The definition that I think is the most illuminating, because it brings out their truely exotic nature, is the following. A spin liquid is a quantum state in which there is no long-range magnetic order and no breaking of spatial symmetries (rotation or translation).
One can write down many such states. A concrete example is the ground state of the one-dimensional antiferromagnetic Heisenberg model with nearest-neighbour interactions.
However, despite an exhaustive search since Anderson's 1987 RVB paper, it seems extremely difficult to find a physically realistic Hamiltonian in two dimensions which has such a ground state.

As far as I am aware we are still seeking a counter-example to the following conjecture:

Consider an spin-1/2 Heisenberg model on a two-dimensional lattice with short range antiferromagnetic exchange (both pairwise and ring exchange are allowed) interactions. The Hamiltonian is invariant under SU(2)xL, where L is a space group. Then the ground state spontaneously breaks at least one of the two symmetries SU(2) and L.

Or did I miss something?

Saturday, June 20, 2009

The theory of everything

This is the provocative title of a very nice paper by Laughlin and Pines in PNAS back in 2000. They point out that in principle Schrodinger's equation from quantum mechanics and Coulomb's law of electrostatics is ‘The Theory of Everything’ since these equations determine all of chemistry and all the properties of all matter that we encounter everyday. Yet, due to limited computational resources even the most powerful supercomputer can only solve these equations and make predictions for systems containing at most ten particles. However, even if we had a supercomputer that could treat Avogadro's number (i.e., 10^23) of particles that would not help. Such a computer would require more atoms than there are in the universe.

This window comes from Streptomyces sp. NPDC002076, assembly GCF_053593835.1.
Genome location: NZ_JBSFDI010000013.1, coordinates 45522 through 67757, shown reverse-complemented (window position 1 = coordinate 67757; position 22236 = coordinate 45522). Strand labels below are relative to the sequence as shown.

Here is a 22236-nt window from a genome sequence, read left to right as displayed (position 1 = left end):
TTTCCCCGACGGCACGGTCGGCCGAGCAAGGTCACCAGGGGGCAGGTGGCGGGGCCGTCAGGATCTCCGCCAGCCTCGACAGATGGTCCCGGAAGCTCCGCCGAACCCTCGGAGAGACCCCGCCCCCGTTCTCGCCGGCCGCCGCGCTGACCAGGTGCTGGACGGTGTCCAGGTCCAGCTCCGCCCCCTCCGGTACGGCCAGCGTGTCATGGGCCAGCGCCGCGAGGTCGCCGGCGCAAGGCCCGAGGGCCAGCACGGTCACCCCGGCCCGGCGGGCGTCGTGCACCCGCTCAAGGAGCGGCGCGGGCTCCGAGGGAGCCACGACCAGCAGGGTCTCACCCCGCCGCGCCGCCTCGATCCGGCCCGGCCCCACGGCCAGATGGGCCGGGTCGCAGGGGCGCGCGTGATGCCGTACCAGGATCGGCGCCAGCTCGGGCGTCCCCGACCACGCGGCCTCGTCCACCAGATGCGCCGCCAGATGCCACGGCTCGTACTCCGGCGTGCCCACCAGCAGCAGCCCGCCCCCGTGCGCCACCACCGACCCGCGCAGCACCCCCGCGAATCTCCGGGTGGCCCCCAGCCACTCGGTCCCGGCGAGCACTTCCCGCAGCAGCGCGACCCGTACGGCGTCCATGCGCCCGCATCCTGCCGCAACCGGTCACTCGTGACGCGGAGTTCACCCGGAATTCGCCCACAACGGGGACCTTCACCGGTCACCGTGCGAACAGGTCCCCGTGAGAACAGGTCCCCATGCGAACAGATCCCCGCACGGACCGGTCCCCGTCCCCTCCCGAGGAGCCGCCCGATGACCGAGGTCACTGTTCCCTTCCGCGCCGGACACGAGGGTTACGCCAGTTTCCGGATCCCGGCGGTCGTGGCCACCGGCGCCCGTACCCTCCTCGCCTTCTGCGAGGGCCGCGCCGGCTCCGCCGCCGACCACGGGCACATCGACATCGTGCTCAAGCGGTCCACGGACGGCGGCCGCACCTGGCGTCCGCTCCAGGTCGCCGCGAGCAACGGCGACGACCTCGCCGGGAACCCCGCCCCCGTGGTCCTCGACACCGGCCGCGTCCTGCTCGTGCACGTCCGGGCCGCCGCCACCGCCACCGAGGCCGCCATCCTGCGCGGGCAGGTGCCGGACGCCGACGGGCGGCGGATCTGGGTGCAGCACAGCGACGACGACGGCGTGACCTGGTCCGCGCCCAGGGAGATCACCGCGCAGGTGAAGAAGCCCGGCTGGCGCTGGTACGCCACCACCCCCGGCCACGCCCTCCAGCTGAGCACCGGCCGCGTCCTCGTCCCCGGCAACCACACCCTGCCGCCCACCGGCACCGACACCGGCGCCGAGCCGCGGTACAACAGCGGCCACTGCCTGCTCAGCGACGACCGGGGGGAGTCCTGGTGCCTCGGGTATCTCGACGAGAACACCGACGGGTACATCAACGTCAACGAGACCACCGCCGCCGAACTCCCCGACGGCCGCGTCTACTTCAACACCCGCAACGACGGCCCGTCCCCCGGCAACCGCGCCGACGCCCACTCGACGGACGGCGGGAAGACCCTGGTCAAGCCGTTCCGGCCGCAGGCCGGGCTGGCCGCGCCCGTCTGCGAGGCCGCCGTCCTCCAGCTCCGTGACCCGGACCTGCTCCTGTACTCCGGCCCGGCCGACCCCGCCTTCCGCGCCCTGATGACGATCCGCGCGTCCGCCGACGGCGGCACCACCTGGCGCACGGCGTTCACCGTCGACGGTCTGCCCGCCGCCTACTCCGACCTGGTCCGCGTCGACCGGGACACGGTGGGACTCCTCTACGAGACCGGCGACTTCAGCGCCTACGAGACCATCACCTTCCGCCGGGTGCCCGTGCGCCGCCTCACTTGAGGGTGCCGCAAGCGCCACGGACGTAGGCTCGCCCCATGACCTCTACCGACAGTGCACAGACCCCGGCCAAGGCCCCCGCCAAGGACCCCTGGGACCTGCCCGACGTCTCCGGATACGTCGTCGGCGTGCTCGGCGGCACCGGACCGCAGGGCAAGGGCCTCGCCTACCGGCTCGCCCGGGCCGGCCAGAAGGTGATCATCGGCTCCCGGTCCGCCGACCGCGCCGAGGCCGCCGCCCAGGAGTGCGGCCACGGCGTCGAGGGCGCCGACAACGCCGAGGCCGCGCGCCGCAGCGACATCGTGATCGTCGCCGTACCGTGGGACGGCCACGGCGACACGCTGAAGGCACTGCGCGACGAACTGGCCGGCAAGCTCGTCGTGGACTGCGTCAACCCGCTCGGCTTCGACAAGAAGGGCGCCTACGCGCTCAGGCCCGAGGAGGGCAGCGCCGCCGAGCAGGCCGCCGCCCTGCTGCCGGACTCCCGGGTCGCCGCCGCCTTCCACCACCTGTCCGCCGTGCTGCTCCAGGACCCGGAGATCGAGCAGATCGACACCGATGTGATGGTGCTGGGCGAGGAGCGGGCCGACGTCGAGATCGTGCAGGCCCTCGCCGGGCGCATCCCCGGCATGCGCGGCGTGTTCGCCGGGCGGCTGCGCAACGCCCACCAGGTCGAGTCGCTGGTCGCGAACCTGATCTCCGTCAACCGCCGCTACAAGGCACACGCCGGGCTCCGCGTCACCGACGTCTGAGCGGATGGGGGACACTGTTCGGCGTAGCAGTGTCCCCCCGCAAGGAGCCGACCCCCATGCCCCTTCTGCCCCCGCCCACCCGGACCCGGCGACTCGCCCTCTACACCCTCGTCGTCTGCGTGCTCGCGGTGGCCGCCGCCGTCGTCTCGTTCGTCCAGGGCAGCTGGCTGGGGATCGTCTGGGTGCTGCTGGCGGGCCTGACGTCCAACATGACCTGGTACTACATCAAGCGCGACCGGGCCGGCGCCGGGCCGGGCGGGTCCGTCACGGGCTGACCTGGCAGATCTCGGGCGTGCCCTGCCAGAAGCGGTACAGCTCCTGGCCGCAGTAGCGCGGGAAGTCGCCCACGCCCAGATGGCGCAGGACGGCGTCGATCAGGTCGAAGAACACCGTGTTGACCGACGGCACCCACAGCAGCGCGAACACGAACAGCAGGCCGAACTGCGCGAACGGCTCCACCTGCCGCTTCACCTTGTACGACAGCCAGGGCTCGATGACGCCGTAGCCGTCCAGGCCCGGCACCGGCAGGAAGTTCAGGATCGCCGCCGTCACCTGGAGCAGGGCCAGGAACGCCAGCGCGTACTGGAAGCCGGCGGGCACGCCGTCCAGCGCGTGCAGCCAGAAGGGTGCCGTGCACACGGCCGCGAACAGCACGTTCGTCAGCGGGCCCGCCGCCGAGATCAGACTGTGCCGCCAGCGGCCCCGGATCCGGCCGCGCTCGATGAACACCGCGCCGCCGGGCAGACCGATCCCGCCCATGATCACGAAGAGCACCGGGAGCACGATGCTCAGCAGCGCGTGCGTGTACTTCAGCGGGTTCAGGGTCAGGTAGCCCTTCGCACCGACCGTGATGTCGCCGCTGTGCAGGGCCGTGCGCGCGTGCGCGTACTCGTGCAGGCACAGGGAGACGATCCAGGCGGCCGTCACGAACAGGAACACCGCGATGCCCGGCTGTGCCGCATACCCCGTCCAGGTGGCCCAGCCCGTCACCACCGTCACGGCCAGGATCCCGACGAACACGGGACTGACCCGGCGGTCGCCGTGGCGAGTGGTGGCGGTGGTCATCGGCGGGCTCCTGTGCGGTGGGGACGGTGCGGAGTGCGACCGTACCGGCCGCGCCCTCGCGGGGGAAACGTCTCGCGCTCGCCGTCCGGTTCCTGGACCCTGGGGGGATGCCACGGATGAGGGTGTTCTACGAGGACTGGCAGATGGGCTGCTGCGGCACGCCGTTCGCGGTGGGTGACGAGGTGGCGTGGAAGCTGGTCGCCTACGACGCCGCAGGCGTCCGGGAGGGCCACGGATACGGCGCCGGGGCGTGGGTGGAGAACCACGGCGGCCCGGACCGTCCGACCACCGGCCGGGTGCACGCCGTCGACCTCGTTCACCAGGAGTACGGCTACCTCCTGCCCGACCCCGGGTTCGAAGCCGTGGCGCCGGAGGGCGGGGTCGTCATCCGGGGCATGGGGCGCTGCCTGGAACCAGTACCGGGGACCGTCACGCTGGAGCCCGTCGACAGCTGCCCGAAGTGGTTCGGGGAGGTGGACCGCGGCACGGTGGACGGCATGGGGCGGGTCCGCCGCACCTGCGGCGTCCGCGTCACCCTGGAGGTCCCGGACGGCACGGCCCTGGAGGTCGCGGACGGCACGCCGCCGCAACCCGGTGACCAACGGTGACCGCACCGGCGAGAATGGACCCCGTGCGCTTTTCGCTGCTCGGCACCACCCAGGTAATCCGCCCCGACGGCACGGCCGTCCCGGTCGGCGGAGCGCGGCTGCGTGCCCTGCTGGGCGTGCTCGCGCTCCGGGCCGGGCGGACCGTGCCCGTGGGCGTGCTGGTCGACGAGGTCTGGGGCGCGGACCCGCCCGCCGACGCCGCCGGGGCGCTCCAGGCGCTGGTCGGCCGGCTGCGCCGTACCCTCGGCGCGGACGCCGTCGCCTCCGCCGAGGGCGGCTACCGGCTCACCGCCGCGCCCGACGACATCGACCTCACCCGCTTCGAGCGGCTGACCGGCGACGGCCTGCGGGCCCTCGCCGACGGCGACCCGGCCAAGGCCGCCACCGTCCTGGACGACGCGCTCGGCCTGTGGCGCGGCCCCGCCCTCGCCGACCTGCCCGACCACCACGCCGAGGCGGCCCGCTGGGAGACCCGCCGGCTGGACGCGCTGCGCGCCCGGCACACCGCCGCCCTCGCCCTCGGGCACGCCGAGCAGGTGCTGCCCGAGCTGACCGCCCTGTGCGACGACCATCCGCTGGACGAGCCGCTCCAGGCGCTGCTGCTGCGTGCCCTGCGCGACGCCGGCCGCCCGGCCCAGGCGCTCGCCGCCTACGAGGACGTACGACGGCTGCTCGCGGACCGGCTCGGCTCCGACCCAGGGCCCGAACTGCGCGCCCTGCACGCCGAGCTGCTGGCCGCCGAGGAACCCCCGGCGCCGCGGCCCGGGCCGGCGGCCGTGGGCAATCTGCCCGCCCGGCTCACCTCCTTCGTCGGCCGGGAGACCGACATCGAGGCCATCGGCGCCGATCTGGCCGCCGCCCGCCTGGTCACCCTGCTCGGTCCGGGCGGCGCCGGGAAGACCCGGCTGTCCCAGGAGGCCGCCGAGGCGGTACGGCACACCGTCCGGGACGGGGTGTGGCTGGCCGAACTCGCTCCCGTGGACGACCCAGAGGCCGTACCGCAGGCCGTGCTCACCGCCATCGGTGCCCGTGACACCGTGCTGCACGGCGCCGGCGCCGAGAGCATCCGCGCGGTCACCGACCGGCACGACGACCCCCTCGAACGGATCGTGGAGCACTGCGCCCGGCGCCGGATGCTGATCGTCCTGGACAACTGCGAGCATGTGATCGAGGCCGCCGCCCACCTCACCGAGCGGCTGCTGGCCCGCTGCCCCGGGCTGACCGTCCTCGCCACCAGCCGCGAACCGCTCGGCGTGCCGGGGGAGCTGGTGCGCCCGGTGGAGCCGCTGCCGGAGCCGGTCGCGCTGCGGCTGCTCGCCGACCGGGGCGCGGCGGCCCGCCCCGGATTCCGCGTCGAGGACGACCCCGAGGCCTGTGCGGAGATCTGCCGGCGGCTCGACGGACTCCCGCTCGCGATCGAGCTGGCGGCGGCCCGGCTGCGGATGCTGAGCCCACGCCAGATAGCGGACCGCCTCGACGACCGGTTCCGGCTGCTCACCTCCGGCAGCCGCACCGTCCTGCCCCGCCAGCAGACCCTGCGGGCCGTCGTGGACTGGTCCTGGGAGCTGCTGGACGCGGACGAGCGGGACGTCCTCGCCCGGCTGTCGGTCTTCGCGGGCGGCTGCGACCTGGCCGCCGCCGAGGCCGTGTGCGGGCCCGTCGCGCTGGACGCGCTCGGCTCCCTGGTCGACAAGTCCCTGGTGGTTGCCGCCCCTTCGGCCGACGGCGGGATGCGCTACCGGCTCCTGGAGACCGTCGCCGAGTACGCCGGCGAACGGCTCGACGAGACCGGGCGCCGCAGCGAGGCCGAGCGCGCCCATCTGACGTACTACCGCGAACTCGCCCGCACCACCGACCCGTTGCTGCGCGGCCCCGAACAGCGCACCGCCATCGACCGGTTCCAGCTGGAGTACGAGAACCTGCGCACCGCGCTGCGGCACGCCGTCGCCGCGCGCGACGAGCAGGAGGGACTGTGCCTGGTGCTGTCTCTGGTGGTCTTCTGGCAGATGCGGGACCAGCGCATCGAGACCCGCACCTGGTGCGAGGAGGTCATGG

First, doing the calculations would be just like doing an experiment. It would be a ‘black box’ that would give little insight into the origin of the phenomena. Morever, such calculations on finite systems cannot predict phenomena such as broken symmetry and the exact quantisation of quantities such as the quantum Hall resistance, the magnetic flux associated with a vortex in a type II superconductor, or the circulation associated with a vortex in superfluid Helium. If we ‘know the answer’, i.e., expect broken symmetry, then we can ‘jig’ the equations so we can get the answer out. But this is a posteriori not a priori reasoning.

Phenomena such as the quantisation of magnetic flux of vortices in type II superconductors present a problem for methodological reductionism. Even though Ginsburg-Landau theory is only approximate and does not require a detailed knowledge of the underlying quantum dynamics of the constituent atoms and electrons in a superconducting metal it predicts exactly the value of the magnetic flux. This is because of the principle of broken symmetry.

Thursday, June 18, 2009

Keeping the focus

"The main thing is to keep the main thing the main thing"